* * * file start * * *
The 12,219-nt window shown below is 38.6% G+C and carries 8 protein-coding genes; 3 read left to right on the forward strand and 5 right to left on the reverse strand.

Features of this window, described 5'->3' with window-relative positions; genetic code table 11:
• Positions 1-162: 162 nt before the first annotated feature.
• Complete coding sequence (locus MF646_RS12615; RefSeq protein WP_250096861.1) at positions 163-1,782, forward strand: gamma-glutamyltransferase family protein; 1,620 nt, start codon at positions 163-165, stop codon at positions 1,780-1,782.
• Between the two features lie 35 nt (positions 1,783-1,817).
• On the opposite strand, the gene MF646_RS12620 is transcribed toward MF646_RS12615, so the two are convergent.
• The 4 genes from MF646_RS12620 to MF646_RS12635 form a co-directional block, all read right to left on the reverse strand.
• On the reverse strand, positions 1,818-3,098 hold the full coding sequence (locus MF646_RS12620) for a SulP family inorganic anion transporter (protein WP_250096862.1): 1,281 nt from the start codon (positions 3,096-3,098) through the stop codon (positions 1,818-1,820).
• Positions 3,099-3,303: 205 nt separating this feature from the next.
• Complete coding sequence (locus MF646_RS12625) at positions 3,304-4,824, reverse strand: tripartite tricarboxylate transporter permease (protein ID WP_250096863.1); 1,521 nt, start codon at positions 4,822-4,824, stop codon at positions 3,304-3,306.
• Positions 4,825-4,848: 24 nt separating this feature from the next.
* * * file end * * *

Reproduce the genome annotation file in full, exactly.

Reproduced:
The 12,219-nt window shown below is 38.6% G+C and carries 8 protein-coding genes; 3 read left to right on the forward strand and 5 right to left on the reverse strand.

Features of this window, described 5'->3' with window-relative positions; genetic code table 11:
• Positions 1-162: 162 nt before the first annotated feature.
• Complete coding sequence (locus MF646_RS12615; RefSeq protein WP_250096861.1) at positions 163-1,782, forward strand: gamma-glutamyltransferase family protein; 1,620 nt, start codon at positions 163-165, stop codon at positions 1,780-1,782.
• Between the two features lie 35 nt (positions 1,783-1,817).
• On the opposite strand, the gene MF646_RS12620 is transcribed toward MF646_RS12615, so the two are convergent.
• The 4 genes from MF646_RS12620 to MF646_RS12635 form a co-directional block, all read right to left on the reverse strand.
• On the reverse strand, positions 1,818-3,098 hold the full coding sequence (locus MF646_RS12620) for a SulP family inorganic anion transporter (protein WP_250096862.1): 1,281 nt from the start codon (positions 3,096-3,098) through the stop codon (positions 1,818-1,820).
• Positions 3,099-3,303: 205 nt separating this feature from the next.
• Complete coding sequence (locus MF646_RS12625) at positions 3,304-4,824, reverse strand: tripartite tricarboxylate transporter permease (protein ID WP_250096863.1); 1,521 nt, start codon at positions 4,822-4,824, stop codon at positions 3,304-3,306.
• Positions 4,825-4,848: 24 nt separating this feature from the next.